Cheap textbooks on table for those with access

Textbooks are a large part of the cost of a college education, sometimes costing students so much money they have to compromise their schooling.

On Oct. 8, 2015, Gov. Jerry Brown passed bill “AB 798” to lower the price of online textbooks for students of community colleges across California. Now there is concern for how this will affect Skyline students and campus.

“If textbooks were cheaper or free, I would take more classes,” Skyline student Connor John said.

One of the many reasons why students do not have a complete collection of their required study material on time for class is due to the expense. There are times where a student may not be able to afford to buy more than two textbooks at a time. For professors and students, this new law could be beneficial.

“I find myself paying more than tuition for all my textbooks combined,” Skyline student Cristy Dela-Rosa said. “It’s all really stressful so I would like this change.”

Some Skyline faculty agree. “I think that a student would not be as successful without having access to their course textbook if their instructor uses the textbook regularly,” Language Arts and Communication Studies Professor Danielle Powell said. “I would like to think that if textbooks were more affordable then more students would purchase their textbooks.”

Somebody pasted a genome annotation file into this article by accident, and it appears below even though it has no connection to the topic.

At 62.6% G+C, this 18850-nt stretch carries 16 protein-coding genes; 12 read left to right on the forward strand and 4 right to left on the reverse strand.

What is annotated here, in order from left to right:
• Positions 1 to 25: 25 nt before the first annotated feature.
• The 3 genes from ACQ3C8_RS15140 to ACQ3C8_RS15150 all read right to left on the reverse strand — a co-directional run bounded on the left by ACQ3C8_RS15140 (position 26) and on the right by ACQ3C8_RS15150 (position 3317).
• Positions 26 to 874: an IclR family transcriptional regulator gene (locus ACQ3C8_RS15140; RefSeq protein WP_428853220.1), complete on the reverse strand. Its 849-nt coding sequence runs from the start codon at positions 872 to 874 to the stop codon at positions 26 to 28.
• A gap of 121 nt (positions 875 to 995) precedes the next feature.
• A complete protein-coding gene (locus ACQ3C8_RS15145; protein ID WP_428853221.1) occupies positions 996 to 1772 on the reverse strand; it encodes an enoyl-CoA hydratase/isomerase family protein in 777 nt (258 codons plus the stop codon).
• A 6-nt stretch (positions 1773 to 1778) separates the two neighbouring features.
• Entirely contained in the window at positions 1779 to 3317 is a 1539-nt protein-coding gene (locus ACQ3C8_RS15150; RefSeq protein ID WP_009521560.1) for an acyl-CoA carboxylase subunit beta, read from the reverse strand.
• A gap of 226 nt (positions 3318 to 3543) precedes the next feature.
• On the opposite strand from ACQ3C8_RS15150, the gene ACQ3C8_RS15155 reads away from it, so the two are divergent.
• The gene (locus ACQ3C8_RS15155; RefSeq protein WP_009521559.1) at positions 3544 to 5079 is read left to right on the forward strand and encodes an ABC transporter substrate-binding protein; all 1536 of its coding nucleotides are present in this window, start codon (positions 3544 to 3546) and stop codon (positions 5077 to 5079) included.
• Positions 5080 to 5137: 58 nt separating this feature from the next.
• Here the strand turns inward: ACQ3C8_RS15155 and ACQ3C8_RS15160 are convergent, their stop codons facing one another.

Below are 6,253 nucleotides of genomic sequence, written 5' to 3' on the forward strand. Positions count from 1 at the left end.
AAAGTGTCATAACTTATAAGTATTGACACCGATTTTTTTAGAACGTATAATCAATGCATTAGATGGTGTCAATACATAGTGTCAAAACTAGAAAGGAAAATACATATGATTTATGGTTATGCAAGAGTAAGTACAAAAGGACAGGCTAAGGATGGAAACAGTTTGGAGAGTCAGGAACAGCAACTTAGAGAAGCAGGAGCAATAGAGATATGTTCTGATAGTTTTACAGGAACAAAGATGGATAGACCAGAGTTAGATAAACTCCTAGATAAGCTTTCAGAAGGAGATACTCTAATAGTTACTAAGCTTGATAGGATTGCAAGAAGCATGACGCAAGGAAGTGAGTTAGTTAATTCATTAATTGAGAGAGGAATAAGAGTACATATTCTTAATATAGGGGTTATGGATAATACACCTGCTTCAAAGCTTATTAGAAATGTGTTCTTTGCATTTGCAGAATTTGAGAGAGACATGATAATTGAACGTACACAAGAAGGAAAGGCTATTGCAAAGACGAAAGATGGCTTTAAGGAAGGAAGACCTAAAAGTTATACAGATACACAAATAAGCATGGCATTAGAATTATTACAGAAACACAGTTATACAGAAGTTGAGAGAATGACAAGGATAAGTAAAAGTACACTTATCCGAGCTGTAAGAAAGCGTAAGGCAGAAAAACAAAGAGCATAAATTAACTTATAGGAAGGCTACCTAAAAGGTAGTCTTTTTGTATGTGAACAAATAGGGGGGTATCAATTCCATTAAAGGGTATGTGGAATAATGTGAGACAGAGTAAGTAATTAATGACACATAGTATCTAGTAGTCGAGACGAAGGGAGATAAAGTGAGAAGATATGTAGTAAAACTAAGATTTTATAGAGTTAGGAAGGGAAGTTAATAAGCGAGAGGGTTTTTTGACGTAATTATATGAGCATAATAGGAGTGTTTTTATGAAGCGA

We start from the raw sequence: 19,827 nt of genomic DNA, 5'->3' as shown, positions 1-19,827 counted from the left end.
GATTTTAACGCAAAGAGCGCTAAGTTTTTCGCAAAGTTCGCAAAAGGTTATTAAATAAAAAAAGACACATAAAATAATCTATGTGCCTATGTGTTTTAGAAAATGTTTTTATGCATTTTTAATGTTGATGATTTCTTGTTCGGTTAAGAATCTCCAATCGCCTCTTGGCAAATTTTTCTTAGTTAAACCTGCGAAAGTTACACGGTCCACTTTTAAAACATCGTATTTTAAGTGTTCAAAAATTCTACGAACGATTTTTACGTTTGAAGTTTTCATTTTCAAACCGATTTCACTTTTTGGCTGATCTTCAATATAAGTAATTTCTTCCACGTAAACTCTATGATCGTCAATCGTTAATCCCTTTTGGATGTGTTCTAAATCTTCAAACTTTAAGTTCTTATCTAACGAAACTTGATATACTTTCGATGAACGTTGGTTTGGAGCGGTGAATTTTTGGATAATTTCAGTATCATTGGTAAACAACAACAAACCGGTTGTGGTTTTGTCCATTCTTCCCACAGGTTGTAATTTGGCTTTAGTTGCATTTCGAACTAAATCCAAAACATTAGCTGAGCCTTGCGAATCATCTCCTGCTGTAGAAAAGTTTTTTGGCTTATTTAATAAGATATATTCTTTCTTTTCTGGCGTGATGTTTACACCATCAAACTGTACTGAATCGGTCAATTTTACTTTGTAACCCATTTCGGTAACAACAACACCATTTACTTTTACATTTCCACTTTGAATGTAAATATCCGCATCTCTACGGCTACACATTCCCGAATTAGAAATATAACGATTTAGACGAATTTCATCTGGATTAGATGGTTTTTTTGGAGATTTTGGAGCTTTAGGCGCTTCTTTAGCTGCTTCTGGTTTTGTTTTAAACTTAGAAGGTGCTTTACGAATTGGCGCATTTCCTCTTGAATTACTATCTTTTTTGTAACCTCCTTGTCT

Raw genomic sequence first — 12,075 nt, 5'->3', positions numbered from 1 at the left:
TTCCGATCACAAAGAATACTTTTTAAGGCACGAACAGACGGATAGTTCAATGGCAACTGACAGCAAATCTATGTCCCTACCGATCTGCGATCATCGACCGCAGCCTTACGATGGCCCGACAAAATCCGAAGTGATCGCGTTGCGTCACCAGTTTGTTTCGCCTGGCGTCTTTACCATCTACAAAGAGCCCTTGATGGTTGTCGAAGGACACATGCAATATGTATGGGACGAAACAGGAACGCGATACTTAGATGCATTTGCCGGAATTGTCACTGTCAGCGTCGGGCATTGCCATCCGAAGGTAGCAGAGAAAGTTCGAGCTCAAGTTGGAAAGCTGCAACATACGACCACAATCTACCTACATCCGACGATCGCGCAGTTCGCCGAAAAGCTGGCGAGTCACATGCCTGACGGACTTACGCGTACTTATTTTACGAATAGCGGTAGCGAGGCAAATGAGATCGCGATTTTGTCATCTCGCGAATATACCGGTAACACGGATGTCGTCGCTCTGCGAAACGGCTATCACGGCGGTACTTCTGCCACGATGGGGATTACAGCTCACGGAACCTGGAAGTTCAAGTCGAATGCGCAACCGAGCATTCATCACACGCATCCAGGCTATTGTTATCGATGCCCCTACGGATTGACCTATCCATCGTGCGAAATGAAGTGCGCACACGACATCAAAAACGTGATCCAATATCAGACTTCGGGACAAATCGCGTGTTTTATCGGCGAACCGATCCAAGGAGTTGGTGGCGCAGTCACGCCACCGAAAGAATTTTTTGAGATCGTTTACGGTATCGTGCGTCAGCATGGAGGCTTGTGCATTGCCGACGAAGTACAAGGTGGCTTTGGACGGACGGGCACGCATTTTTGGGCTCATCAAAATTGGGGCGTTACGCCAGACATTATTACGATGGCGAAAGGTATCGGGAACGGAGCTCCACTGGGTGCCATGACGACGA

For Skyline’s own bookstore, prices of books could affect their sales.

“Cheaper textbooks would certainly affect the store’s sales,” Skyline Bookstore manager Kevin Chak said.

“This would be similar to when we began the rental program,” Chak said. “Since the books are rented or sold at a fraction of what the traditional pricing of the book would be, sales dollars will decrease because of this, but the number of units sold/rented may remain the same or even increase due to the lower price.”

“The biggest cost factor for students are textbooks and supplies,” said Regina Morrison, director of financial services, “As far as affordability goes, wonderful.”

The majority of students could benefit, but some low income students may suffer. When taking student demographics and internet access into account, this new law might be an inconvenience to a portion of those students.

Regina Morrison says that people need to notice another side to this, taking into account students who have access to technology. There may be some students who get an online textbook but are unable to get full access to the online work they need to do.

“It’s not fair because their access is more limited.” Skyline student Hallecka Valdez said.

There are students who cannot afford the convenience of a computer outside of school. Morrison describes this being like a “double-edged sword.”

“If you make the books cheaper, someone somewhere else will have to pick up the tab,” John said. “If it doesn’t affect you, it will affect someone else.”